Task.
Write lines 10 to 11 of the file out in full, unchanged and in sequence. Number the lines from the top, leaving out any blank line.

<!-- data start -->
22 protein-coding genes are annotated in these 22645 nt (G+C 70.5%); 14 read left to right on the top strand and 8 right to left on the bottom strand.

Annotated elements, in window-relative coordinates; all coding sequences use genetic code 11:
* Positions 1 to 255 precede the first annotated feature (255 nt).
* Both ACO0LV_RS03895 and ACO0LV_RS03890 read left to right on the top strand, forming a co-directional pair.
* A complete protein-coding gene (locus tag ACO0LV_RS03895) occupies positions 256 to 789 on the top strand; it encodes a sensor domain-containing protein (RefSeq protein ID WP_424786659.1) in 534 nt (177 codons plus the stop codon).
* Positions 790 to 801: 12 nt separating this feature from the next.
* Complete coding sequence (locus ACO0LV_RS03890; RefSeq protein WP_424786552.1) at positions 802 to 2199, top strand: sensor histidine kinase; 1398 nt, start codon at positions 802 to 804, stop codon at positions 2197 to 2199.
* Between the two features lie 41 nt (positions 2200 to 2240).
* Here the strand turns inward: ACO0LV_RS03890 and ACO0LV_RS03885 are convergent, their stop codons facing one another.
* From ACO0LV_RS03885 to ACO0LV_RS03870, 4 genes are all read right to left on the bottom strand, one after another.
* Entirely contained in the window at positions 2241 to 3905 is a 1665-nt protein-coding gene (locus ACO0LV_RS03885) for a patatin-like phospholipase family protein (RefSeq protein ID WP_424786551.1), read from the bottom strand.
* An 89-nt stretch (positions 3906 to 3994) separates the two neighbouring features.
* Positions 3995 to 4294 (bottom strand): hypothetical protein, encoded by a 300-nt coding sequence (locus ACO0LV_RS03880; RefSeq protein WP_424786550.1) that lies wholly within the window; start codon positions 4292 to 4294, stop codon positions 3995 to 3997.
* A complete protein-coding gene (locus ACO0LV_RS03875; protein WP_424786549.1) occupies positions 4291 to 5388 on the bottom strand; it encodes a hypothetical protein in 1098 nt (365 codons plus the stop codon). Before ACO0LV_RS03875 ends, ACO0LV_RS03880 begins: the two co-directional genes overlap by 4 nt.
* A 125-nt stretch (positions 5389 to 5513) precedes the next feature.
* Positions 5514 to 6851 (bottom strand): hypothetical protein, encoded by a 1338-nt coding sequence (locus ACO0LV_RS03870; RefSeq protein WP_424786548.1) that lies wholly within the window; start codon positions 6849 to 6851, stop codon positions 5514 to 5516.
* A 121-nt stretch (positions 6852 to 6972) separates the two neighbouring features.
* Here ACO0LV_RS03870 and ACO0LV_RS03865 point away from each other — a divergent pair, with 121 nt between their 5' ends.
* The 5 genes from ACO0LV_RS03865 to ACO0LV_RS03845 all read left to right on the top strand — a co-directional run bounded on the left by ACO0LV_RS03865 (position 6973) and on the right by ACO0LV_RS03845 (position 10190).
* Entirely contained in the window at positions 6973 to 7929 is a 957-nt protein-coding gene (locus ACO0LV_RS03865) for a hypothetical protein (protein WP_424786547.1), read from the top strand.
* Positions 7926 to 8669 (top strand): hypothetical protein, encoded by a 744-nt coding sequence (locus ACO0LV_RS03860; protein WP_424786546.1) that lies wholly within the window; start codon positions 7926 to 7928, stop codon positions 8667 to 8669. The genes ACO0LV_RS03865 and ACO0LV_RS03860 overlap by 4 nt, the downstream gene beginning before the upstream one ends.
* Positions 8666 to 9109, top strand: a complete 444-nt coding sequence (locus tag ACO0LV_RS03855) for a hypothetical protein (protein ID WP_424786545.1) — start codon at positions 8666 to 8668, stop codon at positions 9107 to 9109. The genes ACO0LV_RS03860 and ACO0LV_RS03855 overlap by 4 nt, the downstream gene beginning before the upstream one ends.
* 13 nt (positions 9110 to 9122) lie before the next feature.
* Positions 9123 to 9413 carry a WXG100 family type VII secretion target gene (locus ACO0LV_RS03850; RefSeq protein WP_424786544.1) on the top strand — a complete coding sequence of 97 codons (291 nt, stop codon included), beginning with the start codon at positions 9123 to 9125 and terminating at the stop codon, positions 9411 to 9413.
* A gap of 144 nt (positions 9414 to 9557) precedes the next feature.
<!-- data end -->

* From ACO0LV_RS03885 to ACO0LV_RS03870, 4 genes are all read right to left on the bottom strand, one after another.
* Entirely contained in the window at positions 2241 to 3905 is a 1665-nt protein-coding gene (locus ACO0LV_RS03885) for a patatin-like phospholipase family protein (RefSeq protein ID WP_424786551.1), read from the bottom strand.